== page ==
British mathematician Alan Turing went running “to get away from rubbish conversations”

Writer Alan Warner remembers his jogging pal's jokes, suicide and the way the newspapers "revelled in his downfall"

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I first met Alan Turing in 1951. We both lived in Cheshire — he in Wilmslow, me in Alderly Edge — and we bumped into each other one day on a run. In those days joggers didn’t clutter up the roads so it was odd to see someone else out. We fell into conversation easily. For two years, whenever we crossed paths, we’d run and talk. We had things in common — a love of classical music and wordplay. One of the things I remember most about him is his ability to laugh for a long time without losing his breath.

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In other areas we were very different. He was a mathematician and I was a classicist about 20 years his junior. Sometimes he talked to himself. I realised he went running to get away from rubbish conversations. I knew when not to interrupt him. Physically, we were also dissimilar. I was a tall, thin sprinter. He was a barrel-chested marathon runner. I loped along the roads and he thumped. But we found a mutual pace — about 10mph. Usually we’d be out for two hours at a time.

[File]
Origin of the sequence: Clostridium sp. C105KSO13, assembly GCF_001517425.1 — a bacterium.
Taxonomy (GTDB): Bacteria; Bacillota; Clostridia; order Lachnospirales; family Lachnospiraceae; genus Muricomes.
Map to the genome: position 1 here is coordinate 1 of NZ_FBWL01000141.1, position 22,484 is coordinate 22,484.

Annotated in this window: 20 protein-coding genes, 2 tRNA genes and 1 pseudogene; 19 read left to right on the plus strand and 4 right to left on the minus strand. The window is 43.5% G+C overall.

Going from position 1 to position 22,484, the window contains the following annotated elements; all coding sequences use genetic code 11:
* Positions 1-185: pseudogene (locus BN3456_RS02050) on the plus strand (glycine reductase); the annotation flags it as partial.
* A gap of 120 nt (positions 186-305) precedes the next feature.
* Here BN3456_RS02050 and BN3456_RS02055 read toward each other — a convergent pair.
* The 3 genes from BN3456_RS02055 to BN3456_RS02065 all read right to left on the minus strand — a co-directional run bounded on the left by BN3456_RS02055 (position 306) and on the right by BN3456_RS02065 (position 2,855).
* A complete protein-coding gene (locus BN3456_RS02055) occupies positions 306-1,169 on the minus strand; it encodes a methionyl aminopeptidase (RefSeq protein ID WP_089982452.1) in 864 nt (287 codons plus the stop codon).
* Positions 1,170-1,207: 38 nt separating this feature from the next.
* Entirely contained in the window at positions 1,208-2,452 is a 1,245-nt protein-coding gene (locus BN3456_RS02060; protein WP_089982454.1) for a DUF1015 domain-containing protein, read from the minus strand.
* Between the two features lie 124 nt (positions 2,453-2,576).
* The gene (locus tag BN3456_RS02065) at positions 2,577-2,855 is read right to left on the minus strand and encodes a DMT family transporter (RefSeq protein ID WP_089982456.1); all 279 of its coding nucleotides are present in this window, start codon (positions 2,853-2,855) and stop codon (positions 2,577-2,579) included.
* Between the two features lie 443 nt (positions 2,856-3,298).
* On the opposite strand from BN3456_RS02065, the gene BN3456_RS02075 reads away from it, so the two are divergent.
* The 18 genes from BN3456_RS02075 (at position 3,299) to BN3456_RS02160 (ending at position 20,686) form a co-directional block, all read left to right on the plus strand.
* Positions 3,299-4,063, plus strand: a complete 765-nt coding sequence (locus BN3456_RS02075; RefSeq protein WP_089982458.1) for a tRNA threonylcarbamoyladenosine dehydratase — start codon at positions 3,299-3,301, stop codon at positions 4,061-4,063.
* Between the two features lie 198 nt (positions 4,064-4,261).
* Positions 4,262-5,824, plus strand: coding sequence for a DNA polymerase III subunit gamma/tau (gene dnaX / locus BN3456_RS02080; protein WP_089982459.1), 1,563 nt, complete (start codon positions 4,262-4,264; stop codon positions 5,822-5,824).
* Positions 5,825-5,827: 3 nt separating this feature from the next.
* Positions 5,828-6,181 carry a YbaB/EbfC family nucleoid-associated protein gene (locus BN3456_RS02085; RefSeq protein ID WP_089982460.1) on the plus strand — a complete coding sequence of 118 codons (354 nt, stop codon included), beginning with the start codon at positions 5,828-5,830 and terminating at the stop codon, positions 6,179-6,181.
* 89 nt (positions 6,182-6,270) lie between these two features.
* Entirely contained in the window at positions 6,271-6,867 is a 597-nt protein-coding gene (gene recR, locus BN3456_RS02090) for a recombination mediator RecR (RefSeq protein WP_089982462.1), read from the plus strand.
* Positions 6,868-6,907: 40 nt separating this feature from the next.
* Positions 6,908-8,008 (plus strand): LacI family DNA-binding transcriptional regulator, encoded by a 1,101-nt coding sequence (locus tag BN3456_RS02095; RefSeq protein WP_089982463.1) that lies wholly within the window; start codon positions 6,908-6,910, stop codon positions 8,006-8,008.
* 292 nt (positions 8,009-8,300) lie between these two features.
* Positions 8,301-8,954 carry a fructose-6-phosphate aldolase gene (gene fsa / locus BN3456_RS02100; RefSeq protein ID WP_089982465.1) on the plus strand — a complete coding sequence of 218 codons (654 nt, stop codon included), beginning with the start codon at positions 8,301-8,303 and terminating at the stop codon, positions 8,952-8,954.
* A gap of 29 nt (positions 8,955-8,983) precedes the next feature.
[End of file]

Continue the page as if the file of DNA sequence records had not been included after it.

When the media started reporting his trial [for gross indecency], I couldn’t believe it. Was it the same Alan Turing? The way the newspapers revelled in his downfall made me angry. Even now, I find it hard to remain polite if I hear anything homophobic said against him.

When he died the following year, my main feeling was one of guilt. I felt that if I’d picked up on more, I could have helped him. I know that’s irrational. Certain things we didn’t talk about. He never mentioned his role in the war for instance. It was only when the Official Secrets Act was lifted in the 1970s that I realised everything he’d done for our country.

Do I believe that Alan killed himself? It seems obvious to me that it was something he might consider. I came to realise later that he was very naive. If the world didn’t like him, I can see him thinking that he’d just go away.

I’m ambivalent about the recent reinstatement of Alan as genius. Part of me says, “About time too.” Another part feels like it’s the media cashing in on a good story. For me, Alan will always be a witty, lovely, genius of a man. I don’t claim to have known him. But for a short period of time I knew a part of him. 

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As told to Ellie Austin